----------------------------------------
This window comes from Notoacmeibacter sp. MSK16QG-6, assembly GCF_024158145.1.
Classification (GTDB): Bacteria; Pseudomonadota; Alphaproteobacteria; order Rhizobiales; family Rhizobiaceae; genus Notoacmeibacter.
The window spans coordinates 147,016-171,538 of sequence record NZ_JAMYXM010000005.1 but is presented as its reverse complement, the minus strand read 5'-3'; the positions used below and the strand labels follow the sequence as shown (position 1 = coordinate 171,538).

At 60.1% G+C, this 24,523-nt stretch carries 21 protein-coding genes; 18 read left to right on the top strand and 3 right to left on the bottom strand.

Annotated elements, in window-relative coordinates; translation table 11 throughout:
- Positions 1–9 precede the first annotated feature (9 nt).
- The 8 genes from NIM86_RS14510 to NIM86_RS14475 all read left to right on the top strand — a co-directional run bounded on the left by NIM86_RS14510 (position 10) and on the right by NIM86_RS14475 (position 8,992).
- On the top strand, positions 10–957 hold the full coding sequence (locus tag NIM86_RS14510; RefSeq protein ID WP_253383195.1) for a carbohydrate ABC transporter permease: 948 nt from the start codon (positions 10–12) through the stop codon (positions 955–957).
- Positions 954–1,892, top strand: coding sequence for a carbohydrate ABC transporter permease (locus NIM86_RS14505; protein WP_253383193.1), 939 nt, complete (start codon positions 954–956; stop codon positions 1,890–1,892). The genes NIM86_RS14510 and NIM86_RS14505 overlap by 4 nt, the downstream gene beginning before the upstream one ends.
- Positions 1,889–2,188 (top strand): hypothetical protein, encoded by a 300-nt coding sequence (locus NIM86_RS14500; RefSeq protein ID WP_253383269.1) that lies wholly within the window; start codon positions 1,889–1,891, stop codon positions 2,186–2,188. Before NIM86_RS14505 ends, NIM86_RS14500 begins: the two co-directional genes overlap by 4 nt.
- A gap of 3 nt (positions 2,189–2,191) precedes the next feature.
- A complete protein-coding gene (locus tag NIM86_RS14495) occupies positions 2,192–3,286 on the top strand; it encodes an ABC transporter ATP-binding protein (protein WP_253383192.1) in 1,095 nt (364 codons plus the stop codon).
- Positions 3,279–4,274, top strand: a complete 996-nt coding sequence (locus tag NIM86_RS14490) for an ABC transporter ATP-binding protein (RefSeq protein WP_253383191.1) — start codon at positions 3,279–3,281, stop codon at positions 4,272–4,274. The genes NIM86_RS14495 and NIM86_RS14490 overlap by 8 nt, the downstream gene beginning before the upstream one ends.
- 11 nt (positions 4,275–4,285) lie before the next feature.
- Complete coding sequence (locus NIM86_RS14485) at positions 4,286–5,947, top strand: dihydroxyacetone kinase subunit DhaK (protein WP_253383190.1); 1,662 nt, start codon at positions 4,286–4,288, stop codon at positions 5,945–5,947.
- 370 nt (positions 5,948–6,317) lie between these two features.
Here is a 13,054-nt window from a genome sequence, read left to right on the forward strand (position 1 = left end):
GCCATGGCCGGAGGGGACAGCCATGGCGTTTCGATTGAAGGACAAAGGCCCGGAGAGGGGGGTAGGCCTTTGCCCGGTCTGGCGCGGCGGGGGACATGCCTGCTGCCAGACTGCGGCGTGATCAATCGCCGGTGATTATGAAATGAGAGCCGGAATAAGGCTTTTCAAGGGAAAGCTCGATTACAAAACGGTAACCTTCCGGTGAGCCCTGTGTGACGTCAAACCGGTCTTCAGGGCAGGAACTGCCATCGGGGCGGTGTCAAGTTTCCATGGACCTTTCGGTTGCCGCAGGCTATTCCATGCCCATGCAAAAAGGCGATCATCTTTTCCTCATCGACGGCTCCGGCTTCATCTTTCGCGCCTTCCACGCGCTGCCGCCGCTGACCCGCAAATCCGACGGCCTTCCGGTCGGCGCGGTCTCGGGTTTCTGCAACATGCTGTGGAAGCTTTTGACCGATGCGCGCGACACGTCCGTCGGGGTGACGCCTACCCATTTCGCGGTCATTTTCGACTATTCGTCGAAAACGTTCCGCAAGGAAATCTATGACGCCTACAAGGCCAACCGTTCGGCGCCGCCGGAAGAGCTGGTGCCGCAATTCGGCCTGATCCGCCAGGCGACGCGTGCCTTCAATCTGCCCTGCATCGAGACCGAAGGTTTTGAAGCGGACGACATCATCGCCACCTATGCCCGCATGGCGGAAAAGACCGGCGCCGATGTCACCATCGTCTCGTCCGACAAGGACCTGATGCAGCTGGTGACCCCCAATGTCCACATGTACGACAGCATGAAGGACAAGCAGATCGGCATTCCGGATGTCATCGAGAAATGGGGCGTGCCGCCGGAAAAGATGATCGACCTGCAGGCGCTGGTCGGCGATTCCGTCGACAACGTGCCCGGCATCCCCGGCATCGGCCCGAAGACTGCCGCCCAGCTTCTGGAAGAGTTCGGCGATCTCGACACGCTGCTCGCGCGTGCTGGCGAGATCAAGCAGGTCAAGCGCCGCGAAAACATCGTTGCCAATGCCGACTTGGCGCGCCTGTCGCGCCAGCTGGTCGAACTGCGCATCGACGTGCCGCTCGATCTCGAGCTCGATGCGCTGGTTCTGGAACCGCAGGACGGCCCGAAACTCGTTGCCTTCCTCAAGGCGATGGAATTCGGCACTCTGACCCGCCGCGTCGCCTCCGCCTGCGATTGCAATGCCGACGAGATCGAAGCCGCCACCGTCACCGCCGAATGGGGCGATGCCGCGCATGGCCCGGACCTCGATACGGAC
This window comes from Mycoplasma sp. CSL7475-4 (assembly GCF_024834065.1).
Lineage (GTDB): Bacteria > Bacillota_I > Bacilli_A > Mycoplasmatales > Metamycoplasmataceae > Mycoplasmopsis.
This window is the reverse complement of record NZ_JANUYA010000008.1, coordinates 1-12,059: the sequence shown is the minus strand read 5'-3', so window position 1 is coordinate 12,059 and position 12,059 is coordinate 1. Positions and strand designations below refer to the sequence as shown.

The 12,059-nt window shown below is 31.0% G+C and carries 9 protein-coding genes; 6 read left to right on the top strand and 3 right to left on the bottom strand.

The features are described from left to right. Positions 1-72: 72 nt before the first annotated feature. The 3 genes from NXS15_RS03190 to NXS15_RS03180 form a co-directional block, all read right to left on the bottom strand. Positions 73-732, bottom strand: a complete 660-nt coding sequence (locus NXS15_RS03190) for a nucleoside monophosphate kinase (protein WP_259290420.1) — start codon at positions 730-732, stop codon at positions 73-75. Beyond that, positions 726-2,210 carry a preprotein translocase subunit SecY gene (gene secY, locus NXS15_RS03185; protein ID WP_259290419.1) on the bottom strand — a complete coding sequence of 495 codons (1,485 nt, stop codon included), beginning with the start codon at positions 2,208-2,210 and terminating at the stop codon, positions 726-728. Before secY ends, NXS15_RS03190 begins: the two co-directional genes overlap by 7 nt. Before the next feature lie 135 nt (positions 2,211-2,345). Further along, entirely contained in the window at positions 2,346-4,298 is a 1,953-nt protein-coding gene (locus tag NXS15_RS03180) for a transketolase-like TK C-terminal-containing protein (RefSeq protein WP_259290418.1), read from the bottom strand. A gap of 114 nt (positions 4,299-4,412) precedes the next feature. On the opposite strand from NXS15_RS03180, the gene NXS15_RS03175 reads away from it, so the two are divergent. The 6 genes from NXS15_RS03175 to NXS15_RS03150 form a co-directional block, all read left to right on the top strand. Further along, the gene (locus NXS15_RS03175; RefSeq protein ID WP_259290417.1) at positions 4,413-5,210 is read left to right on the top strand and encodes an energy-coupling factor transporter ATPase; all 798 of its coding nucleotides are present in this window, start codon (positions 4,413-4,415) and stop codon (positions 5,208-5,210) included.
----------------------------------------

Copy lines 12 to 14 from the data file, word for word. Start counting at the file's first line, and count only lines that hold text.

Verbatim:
- A complete protein-coding gene (locus tag NIM86_RS14495) occupies positions 2,192–3,286 on the top strand; it encodes an ABC transporter ATP-binding protein (protein WP_253383192.1) in 1,095 nt (364 codons plus the stop codon).
- Positions 3,279–4,274, top strand: a complete 996-nt coding sequence (locus tag NIM86_RS14490) for an ABC transporter ATP-binding protein (RefSeq protein WP_253383191.1) — start codon at positions 3,279–3,281, stop codon at positions 4,272–4,274. The genes NIM86_RS14495 and NIM86_RS14490 overlap by 8 nt, the downstream gene beginning before the upstream one ends.
- 11 nt (positions 4,275–4,285) lie before the next feature.